| HOW DOES A TRUST WORK? DO I REALLY NEED ONE?|
A revocable living trust is an arrangement you make for management and distribution of personal property. Like a will, the trust is "revocable", meaning that it can be altered or disolved it at any time.
Living trusts are established by written agreement or declaration which appoints a "trustee" to administer the property, and which gives detailed instructions on how the property is to be managed and eventually distributed. You can act as trustee and have broad powers to invest and use the trust fund.
The major difference between a last will and a living trust is in the ownership of the property. With the last will, you and your family own the property of your estate, and the court and executor you name will oversee the distribution according to your wishes via probate. With a living trust, all of your property is owned by your trust and you own the trust. Upon your death, the living trust contains instructions for distribution of your assets.
There are several strategies to choose from to make sure that your assets are distributed as you wish and in a timely way. The right strategy depends on your individual circumstances. That is, what is best for your neighbor might not make the most sense for you.
Who should you trust when it comes to estate planning? And how can you tell which tools and strategies will work best for your particular circumstances? The Federal Trade Commission, the government agency that works to prevent fraud, deception and unfair business practices in the marketplace, says that it helps to learn the terms that are used in this aspect of financial planning before you begin conversations about it. For example: Probate is a legal process that usually involves filing a deceased person's will with the local probate court, taking an inventory and getting appraisals of the deceased's property, paying all legal debts, and eventually distributing the remaining assets and property. This process can be costly and time-consuming. Many states have simplified probate for estates below a certain amount, but that amount varies among states. If an estate meets the state's requirements for "expedited" or "unsupervised" probate, the process is faster and less costly.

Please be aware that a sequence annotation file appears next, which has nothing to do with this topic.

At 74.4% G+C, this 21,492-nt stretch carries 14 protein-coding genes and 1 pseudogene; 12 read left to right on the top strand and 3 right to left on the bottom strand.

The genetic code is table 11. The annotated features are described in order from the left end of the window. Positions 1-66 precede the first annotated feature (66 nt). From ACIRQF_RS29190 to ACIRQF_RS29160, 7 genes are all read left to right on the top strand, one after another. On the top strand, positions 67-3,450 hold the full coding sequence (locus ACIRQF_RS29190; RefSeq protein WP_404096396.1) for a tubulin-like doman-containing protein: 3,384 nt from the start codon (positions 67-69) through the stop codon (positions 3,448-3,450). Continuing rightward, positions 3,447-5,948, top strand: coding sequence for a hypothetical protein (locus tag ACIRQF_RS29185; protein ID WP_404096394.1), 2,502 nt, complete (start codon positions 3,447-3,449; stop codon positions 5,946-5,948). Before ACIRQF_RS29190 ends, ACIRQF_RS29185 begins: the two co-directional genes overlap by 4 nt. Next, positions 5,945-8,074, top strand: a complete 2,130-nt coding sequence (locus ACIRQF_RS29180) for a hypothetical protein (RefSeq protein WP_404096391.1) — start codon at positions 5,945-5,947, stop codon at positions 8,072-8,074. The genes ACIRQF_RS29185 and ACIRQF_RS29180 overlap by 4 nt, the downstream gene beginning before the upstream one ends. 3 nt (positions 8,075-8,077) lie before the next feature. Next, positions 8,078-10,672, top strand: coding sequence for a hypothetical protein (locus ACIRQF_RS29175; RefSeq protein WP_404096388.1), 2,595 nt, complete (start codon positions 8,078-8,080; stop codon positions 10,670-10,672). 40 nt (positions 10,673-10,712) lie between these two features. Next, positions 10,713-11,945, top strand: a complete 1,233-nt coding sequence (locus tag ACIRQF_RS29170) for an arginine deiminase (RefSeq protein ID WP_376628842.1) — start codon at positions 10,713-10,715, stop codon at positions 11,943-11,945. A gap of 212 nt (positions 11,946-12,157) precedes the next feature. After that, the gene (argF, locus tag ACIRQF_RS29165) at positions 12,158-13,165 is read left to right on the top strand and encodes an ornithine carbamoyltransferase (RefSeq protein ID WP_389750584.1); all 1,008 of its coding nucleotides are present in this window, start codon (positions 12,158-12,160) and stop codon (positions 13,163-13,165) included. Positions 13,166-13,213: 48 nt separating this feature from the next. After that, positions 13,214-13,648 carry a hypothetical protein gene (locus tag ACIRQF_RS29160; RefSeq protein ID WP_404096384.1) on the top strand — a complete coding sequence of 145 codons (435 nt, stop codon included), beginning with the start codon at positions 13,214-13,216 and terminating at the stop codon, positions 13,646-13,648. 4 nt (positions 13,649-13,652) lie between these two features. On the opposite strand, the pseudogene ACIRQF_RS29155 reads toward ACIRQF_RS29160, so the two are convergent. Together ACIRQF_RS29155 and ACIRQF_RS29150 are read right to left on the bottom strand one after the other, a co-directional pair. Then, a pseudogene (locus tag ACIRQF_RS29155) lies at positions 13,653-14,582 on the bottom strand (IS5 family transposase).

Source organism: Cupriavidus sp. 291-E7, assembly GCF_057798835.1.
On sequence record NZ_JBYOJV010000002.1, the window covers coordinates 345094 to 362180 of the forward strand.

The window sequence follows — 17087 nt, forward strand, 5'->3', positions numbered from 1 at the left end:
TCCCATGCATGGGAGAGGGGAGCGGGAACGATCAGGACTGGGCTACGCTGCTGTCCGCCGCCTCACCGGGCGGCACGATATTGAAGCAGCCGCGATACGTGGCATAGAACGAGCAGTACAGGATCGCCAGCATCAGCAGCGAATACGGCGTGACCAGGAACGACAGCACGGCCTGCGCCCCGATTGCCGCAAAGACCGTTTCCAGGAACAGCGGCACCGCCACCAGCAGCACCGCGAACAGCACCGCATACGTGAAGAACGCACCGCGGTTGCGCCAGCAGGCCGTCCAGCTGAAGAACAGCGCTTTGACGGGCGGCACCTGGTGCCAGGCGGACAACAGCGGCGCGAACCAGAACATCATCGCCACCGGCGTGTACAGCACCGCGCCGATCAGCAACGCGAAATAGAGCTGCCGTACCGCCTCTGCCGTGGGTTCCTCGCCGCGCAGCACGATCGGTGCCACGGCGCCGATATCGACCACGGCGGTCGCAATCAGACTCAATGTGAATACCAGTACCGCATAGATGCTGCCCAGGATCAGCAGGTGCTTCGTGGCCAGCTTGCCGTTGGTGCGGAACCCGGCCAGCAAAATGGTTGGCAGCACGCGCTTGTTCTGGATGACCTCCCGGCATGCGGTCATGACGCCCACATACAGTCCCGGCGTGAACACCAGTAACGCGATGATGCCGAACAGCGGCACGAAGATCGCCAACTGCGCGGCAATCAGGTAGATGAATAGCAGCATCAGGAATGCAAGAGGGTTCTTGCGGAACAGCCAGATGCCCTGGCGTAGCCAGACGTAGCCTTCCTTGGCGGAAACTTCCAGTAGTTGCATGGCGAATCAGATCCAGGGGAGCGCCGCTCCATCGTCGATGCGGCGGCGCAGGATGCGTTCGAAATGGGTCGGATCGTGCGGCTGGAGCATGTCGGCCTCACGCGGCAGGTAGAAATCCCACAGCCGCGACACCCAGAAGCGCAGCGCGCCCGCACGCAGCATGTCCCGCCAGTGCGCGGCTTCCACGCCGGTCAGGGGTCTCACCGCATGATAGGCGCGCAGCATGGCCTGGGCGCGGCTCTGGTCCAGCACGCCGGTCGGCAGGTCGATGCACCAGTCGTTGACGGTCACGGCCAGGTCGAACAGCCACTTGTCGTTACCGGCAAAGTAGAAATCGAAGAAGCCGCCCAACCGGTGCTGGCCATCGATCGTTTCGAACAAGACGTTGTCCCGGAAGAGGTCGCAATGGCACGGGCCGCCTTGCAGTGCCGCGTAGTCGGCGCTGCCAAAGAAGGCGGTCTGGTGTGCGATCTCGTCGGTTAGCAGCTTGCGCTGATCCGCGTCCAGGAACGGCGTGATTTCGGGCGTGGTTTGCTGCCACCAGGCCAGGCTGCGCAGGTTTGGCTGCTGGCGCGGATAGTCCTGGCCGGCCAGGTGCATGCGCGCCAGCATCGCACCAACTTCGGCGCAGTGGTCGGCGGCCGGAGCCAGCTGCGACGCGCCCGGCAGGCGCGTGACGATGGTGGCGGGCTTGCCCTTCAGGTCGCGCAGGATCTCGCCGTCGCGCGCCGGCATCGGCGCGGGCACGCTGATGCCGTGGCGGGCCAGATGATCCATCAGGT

A living trust, created while you're alive, lets you control the distribution of your estate. You transfer ownership of your property and your assets into the trust. You can serve as the trustee or you can select a person or an institution to be the trustee. If you're the trustee, you will have to name a successor trustee to distribute the assets at your death.
A will is a legal document that dictates how to distribute your property after your death. If you don't have a will, you die intestate, and the law of your state determines what happens to your estate and your minor children. The probate court governs this process.
A living trust is different from a living will. A living will expresses your wishes about being kept alive if you're terminally ill or seriously injured.
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THE REVOCABLE LIVING TRUST SOFTWARE WAS DESIGNED TO WORK IN THE FOLLOWING STATES:
Alabama, Alaska, Arizona, Arkansas, California, Colorado, Connecticut, Delaware, District of Columbia, Florida, Georgia, Hawaii, Idaho, Illinois, Indiana, Iowa, Kansas, Kentucky, Maine, Maryland, Massachusetts, Michigan, Minnesota, Mississippi, Missouri, Montana, Nebraska, Nevada, New Hampshire, New Jersey, New Mexico, New York, North Carolina, Ohio, Oklahoma, Oregon, Pennsylvania, Rhode Island, South Carolina, South Dakota, Tennessee, Texas, Utah, Vermont, Virginia, Washington, West Virginia, Wisconsin and Wyoming.